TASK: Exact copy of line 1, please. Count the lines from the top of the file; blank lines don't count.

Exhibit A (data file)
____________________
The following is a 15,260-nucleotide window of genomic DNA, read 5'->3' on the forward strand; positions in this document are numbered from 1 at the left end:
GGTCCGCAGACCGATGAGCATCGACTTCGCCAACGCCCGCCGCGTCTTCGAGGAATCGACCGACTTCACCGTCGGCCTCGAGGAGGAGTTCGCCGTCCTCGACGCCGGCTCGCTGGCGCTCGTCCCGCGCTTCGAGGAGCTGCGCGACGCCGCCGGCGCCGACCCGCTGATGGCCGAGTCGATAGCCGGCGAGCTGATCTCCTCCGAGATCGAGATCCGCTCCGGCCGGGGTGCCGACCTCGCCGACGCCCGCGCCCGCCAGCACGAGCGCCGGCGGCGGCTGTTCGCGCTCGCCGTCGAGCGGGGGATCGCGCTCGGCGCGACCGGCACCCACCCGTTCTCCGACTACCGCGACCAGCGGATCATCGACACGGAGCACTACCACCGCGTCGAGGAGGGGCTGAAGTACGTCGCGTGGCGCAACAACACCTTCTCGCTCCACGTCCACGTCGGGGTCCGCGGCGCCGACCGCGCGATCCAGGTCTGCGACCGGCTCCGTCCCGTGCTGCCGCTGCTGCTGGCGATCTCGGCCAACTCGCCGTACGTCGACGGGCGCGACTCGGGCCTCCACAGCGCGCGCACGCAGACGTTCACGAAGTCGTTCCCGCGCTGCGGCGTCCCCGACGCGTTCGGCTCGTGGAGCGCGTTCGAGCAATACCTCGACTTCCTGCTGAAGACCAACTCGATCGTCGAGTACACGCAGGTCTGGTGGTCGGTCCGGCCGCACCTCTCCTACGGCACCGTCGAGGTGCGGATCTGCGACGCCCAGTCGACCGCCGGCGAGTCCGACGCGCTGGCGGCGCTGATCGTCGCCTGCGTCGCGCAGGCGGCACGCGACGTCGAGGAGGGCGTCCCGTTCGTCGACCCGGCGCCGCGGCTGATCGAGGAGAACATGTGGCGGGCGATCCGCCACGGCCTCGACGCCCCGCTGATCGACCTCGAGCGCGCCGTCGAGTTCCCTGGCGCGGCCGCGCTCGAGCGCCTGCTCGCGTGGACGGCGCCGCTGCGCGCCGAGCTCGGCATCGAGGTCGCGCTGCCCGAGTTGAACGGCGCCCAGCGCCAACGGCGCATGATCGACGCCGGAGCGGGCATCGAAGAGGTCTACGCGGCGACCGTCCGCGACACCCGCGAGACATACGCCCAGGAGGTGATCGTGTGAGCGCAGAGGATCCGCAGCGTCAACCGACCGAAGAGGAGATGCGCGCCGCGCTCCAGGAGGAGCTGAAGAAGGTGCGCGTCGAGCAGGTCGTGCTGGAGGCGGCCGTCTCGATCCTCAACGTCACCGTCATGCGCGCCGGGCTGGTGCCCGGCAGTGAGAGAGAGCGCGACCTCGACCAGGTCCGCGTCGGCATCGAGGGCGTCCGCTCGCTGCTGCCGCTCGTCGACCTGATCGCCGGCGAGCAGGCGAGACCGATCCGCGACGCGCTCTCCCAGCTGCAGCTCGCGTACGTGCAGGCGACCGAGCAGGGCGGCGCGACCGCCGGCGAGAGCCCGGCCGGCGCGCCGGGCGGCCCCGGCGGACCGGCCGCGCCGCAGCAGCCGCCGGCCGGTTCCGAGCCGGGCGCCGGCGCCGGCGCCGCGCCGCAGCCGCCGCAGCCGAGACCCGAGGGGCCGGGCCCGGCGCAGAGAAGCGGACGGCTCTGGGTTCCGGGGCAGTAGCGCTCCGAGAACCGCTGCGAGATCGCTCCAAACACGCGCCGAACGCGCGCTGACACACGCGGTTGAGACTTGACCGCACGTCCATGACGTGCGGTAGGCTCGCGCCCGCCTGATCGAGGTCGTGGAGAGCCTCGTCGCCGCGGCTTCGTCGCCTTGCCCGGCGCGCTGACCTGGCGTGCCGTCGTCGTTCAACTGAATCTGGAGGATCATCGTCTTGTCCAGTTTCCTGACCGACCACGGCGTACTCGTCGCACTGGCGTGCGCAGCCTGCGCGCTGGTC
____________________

The following is a 15,260-nucleotide window of genomic DNA, read 5'->3' on the forward strand; positions in this document are numbered from 1 at the left end: